"Goddess" stands for French "Déesse", the nickname of Citroën DS, the name of a famous car designed in the fifties. A young and well-situated Japanese man is dreaming of such a car, and one...
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Tony Stilano and Trev Spackneys both own, live over and work in adjoining take-away fish shops in Melbourne. Although they have fallen into a habitual rivalry based on a cause long ... See full summary »
A 19 year old (Heath Ledger) finds himself in debt to a local gangster (Bryan Brown) when some gang loot disappears and sets him on the run from thugs. Meanwhile two street kids start a ... See full summary »
Based on the true events surrounding Frank Sinatra's tour of Australia. When Sinatra calls a local reporter a "two-bit hooker", every union in the country black-bans the star until he issues an apology.
Portia de Rossi
The story is about Iris' rise to the apex of a love/power triangle that includes her roguish English lover, McHeath and Art, an earnest young boxer. Within the flawed moral landscape, each character struggles to establish their sovereignty.
This near-silent black and white film from Argentina tells the story of a city that has lost its voice, stolen by Mr. TV, and the attempts of a small family to win the voice back. Similar in design to early German expressionist films.
"Goddess" stands for French "Déesse", the nickname of Citroën DS, the name of a famous car designed in the fifties. A young and well-situated Japanese man is dreaming of such a car, and one fine day he finds an offering on the net. He calls the seller (a man living in Australia), they agree upon the price and so he travels to Australia in order to buy the car. But when he reaches his destination, there's chaos all around: The seller as well as his wife lay dead in their house and a 17 year old girl lets him in and offers him something to eat. He walks out with horror but then comes back because he forgot to ask about the car... The girl lets him see the car, and then they start a 5 day trip through the outback, and, at the same time, a trip back in time into the early youth of the girl and into her family's chronicle. Written by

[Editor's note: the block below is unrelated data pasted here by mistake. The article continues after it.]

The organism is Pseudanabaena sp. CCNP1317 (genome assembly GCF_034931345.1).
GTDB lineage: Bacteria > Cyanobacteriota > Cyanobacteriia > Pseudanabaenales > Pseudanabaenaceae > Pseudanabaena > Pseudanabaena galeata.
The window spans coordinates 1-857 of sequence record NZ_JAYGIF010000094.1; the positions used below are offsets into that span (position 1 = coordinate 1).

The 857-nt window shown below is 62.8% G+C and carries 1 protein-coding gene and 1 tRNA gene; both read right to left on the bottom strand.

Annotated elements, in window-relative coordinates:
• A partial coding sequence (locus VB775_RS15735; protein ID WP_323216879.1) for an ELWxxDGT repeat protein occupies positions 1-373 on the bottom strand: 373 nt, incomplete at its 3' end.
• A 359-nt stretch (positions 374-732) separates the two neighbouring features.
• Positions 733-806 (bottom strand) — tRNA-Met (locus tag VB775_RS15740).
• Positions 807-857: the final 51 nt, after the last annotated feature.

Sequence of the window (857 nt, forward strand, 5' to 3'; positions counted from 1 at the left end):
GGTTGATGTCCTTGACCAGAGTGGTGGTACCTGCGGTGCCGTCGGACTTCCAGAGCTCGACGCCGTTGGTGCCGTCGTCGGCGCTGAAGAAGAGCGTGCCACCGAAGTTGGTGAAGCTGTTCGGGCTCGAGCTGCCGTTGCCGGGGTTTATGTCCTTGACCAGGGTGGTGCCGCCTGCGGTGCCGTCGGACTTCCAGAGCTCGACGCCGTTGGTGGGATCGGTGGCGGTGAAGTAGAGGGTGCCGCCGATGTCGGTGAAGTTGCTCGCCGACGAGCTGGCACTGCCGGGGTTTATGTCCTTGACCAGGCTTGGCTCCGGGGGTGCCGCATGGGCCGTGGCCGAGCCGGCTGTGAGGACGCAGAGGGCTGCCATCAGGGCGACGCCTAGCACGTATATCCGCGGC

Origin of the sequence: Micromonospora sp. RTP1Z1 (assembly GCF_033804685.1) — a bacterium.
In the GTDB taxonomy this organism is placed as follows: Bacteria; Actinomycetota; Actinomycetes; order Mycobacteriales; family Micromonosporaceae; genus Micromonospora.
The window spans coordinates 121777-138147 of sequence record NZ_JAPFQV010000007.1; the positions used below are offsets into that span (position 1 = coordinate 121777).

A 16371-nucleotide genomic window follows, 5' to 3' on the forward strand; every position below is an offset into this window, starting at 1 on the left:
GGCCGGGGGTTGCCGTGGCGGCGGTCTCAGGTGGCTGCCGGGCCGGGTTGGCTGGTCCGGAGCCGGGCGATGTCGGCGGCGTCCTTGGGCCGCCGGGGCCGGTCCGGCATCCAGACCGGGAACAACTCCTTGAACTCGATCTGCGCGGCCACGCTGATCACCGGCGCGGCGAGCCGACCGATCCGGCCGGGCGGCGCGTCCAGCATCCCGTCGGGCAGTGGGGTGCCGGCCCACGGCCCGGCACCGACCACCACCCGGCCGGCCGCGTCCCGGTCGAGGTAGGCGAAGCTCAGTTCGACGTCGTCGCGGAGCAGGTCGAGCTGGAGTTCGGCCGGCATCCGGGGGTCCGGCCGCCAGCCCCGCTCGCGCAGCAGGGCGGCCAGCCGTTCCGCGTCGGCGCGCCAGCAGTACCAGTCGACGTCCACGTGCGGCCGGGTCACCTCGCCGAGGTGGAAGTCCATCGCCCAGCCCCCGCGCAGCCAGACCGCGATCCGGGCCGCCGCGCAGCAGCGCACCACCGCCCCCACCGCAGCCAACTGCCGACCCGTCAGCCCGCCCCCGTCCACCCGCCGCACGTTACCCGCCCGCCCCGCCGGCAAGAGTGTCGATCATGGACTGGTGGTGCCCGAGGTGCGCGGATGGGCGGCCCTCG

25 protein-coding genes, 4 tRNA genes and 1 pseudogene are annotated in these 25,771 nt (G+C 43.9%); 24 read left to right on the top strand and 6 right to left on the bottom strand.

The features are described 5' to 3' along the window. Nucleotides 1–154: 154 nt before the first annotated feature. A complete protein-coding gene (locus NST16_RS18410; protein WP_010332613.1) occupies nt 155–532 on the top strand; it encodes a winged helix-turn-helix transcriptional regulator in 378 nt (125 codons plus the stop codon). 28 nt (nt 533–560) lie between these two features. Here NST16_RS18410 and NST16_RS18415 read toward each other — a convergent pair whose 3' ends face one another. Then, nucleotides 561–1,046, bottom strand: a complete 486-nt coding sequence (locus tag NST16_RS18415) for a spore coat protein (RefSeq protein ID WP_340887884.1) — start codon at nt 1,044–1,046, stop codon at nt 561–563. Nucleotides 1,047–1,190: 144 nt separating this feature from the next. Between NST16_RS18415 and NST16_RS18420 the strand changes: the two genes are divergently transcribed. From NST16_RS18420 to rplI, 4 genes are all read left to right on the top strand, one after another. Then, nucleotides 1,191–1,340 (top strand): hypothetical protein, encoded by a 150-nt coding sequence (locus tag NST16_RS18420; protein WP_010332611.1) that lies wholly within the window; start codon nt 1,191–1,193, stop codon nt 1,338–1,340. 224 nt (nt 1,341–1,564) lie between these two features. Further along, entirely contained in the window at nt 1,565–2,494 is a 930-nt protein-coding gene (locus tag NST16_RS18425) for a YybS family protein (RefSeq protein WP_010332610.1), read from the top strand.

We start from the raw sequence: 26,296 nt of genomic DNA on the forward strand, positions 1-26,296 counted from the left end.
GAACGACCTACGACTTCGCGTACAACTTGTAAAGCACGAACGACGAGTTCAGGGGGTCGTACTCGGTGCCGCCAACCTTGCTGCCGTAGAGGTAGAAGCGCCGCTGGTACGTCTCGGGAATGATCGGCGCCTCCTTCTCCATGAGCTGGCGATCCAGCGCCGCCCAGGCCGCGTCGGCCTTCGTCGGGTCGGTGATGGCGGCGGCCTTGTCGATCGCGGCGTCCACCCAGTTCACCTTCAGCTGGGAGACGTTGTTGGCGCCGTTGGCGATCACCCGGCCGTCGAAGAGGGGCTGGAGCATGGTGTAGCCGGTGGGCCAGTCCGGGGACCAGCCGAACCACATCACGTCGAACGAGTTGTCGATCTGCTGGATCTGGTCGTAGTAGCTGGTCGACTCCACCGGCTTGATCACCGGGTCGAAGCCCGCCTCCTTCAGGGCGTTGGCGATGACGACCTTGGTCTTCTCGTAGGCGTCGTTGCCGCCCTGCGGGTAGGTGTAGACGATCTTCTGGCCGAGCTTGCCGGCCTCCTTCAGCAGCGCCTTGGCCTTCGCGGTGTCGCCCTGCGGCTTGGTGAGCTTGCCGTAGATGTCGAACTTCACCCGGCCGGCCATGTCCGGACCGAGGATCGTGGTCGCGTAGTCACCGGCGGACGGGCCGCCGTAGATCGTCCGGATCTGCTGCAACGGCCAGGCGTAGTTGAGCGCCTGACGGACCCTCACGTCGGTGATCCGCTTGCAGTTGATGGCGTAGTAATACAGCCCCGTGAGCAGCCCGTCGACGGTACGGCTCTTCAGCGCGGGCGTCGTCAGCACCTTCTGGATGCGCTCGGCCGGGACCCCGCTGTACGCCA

Rose Byrne's performance alone makes this film worth a look (it still airs occasionally on sundance). Actors who take on the challenging role of blind characters are nothing new- but to see a talented actress take to it with total commitment and still be very believable and not over the top is something special. Rose Byrne is brilliant here as B.G. and really shines in the more subtle moments, which are the primary driving force for this Clara Law film.
The theme of incest abuse and it's lingering affects through generations make for very heavy subject matter that would otherwise threaten to undermine the film's subtle tone - but it's told in flashback here and works surprisingly well. The comparisons of style to Wenders and Jarmusch are apt since it is precisely the more subtle scenes in this film that resonate more as the viewer gets drawn into the lives and past histories of this unlikely couple.
Not a perfect film by any means - the loving yet determinist, religious mother, Marie could have been fleshed out more, as well as the male lead - but the real gem here is Rose Byrne. Disregard the fluff roles from wicker park and troy, this is arguably her best performance to date.
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